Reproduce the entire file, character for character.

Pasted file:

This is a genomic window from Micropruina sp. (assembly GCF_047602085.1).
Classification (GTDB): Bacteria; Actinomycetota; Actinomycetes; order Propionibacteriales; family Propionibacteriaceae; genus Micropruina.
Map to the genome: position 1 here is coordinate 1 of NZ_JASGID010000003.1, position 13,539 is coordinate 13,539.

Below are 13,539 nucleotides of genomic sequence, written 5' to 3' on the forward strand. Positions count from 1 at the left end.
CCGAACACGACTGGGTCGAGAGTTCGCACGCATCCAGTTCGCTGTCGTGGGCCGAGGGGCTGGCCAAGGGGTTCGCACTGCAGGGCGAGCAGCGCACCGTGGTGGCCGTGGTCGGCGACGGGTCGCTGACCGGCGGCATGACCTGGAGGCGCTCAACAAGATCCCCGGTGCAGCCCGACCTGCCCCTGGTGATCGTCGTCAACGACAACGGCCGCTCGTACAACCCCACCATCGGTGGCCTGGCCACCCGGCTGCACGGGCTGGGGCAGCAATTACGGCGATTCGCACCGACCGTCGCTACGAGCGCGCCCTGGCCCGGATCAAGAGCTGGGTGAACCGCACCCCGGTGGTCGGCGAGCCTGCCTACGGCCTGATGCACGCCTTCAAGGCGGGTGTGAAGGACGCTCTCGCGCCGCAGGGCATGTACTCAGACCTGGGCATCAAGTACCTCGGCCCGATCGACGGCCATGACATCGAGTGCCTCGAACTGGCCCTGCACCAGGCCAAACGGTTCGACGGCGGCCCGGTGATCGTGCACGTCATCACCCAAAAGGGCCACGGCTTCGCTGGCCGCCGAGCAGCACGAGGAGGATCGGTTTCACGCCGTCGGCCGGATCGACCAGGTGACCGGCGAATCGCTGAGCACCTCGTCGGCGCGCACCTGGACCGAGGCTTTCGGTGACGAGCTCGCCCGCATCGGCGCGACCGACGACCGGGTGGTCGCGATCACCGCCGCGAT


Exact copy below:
This is a genomic window from Micropruina sp. (assembly GCF_047602085.1).
Classification (GTDB): Bacteria; Actinomycetota; Actinomycetes; order Propionibacteriales; family Propionibacteriaceae; genus Micropruina.
Map to the genome: position 1 here is coordinate 1 of NZ_JASGID010000003.1, position 13,539 is coordinate 13,539.

Below are 13,539 nucleotides of genomic sequence, written 5' to 3' on the forward strand. Positions count from 1 at the left end.
CCGAACACGACTGGGTCGAGAGTTCGCACGCATCCAGTTCGCTGTCGTGGGCCGAGGGGCTGGCCAAGGGGTTCGCACTGCAGGGCGAGCAGCGCACCGTGGTGGCCGTGGTCGGCGACGGGTCGCTGACCGGCGGCATGACCTGGAGGCGCTCAACAAGATCCCCGGTGCAGCCCGACCTGCCCCTGGTGATCGTCGTCAACGACAACGGCCGCTCGTACAACCCCACCATCGGTGGCCTGGCCACCCGGCTGCACGGGCTGGGGCAGCAATTACGGCGATTCGCACCGACCGTCGCTACGAGCGCGCCCTGGCCCGGATCAAGAGCTGGGTGAACCGCACCCCGGTGGTCGGCGAGCCTGCCTACGGCCTGATGCACGCCTTCAAGGCGGGTGTGAAGGACGCTCTCGCGCCGCAGGGCATGTACTCAGACCTGGGCATCAAGTACCTCGGCCCGATCGACGGCCATGACATCGAGTGCCTCGAACTGGCCCTGCACCAGGCCAAACGGTTCGACGGCGGCCCGGTGATCGTGCACGTCATCACCCAAAAGGGCCACGGCTTCGCTGGCCGCCGAGCAGCACGAGGAGGATCGGTTTCACGCCGTCGGCCGGATCGACCAGGTGACCGGCGAATCGCTGAGCACCTCGTCGGCGCGCACCTGGACCGAGGCTTTCGGTGACGAGCTCGCCCGCATCGGCGCGACCGACGACCGGGTGGTCGCGATCACCGCCGCGAT